But amid the bustle, there was an absorption of a new reality for the governor and those closest to him: that his bid for the White House seems increasingly far-fetched. A political team long characterized by its self-assuredness now sounds strikingly subdued, sobered and, realistic about his odds. [New York Times]
WHAT MIGHT have been, you have to wonder if Governor Chris Christie hasn’t thought lately he missed his chance. The boy of the GOP ball back in 2012 had what once seemed like a formidable campaign, but Mitt Romney‘s team exposed his baggage to the light of day and it now the White House seems but a fantasy.
#Bridgegate didn’t help and the indictments are more bad news.
Governor Chris Christie has to hope that Jeb Bush‘s campaign is all money no mojo, as he draws hope from Senator John McCain’s campaign that resurrected the Arizona senator’s presidential campaign from the ashes.
Instead of crowing about fund-raising records (as Jeb Bush is) or traveling the country as an announced candidate (as Senator Marco Rubio is), Mr. Christie’s team is in a sense starting over now, hoping that the developments in the legal case represent a new chance at a campaign unburdened by the threat of direct legal action against the governor.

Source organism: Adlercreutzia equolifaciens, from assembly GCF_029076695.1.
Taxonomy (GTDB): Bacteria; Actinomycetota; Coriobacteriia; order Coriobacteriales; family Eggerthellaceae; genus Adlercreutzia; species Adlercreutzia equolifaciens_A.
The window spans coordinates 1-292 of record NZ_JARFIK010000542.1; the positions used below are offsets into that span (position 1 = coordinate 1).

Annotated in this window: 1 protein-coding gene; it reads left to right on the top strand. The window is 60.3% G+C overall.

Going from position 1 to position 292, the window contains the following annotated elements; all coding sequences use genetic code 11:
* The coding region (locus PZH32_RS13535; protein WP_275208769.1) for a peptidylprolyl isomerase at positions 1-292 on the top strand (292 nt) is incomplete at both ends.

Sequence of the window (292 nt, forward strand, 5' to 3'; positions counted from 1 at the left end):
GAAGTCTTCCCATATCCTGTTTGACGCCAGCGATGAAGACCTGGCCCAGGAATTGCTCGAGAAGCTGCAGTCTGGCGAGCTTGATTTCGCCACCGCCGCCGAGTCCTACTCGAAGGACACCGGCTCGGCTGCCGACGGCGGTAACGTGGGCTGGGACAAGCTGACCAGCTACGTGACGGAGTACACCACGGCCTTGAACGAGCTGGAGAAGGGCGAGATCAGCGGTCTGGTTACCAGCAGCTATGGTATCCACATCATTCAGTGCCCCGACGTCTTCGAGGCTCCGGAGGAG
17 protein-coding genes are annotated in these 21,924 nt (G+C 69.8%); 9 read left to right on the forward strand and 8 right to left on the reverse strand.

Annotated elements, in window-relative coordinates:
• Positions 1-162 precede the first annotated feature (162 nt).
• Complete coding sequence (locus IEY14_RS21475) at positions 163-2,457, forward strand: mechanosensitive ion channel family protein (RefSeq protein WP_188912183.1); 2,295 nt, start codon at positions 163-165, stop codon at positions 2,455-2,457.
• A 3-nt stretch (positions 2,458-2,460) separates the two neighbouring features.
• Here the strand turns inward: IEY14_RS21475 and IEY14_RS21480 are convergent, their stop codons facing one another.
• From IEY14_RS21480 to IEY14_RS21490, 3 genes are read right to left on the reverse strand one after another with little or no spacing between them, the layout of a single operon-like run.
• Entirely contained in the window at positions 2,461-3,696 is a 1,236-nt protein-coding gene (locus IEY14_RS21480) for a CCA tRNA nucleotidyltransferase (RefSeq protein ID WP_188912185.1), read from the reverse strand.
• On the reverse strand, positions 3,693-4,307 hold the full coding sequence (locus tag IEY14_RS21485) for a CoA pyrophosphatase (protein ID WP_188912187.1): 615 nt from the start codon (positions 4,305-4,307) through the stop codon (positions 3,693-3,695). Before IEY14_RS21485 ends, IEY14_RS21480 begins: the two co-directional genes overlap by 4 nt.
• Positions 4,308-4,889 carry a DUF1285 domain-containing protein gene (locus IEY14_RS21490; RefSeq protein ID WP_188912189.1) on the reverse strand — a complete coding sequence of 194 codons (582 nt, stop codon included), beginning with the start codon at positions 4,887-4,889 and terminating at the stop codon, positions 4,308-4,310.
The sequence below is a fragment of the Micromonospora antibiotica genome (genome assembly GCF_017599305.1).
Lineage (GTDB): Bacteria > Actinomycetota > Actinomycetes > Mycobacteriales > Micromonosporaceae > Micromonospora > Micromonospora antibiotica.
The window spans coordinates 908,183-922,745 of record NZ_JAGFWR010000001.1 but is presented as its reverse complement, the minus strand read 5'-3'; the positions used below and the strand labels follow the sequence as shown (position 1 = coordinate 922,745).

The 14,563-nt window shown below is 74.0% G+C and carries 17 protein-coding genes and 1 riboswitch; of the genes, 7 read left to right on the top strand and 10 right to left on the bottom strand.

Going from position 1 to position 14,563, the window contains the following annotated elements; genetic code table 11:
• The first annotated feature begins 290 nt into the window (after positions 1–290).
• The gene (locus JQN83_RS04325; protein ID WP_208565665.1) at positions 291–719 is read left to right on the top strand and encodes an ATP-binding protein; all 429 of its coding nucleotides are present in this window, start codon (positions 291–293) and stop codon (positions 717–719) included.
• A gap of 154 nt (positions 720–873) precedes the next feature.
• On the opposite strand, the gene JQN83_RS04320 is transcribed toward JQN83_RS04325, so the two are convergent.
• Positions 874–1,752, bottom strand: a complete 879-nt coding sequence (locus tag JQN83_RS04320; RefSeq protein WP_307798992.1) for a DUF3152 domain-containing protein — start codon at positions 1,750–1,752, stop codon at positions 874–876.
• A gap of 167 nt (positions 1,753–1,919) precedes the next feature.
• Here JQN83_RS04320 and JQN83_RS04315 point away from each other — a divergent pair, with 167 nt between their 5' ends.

Ray Washburne, who oversees fund-raising for Mr. Christie’s political action committee, said there was a sense of relief from potential donors after Friday “that there wasn’t anything else out there” that would directly implicate the governor.
But even those who expressed fewer doubts described a Christie campaign unlike what they had once envisioned — burdened by well-known baggage, focused largely on winning a single state, New Hampshire, and taking its inspiration from the resurrection of Senator John McCain in 2008.